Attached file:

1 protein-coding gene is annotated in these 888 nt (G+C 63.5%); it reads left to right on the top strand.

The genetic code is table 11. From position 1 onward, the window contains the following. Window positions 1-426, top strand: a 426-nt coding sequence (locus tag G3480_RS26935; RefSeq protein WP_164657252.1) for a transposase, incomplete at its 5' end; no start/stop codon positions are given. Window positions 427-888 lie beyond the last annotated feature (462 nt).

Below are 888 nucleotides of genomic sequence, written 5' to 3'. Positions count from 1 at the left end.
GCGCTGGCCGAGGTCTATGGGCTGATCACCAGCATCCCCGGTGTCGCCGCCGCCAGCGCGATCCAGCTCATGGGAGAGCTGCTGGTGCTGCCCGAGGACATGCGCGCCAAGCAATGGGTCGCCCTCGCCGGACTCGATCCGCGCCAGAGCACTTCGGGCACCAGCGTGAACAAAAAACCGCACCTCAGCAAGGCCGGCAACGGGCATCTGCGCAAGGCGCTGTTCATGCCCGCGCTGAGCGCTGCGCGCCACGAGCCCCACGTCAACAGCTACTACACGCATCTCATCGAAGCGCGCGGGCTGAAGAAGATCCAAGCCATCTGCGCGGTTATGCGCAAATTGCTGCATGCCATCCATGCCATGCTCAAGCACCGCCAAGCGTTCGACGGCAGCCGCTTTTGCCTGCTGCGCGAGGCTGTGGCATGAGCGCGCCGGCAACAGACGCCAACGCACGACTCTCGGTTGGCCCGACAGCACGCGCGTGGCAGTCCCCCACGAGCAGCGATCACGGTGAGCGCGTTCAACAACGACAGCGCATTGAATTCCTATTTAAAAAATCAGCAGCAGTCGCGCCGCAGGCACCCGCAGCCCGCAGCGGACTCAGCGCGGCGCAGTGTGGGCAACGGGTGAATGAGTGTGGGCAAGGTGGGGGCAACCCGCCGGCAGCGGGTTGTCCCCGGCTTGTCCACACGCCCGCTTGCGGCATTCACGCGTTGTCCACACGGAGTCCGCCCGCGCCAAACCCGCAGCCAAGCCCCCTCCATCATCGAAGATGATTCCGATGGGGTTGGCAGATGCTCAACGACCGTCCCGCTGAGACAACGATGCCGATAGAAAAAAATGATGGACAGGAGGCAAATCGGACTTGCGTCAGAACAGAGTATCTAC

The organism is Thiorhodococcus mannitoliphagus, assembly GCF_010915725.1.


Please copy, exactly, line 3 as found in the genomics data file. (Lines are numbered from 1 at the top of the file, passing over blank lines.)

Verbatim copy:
Below are 888 nucleotides of genomic sequence, written 5' to 3'. Positions count from 1 at the left end.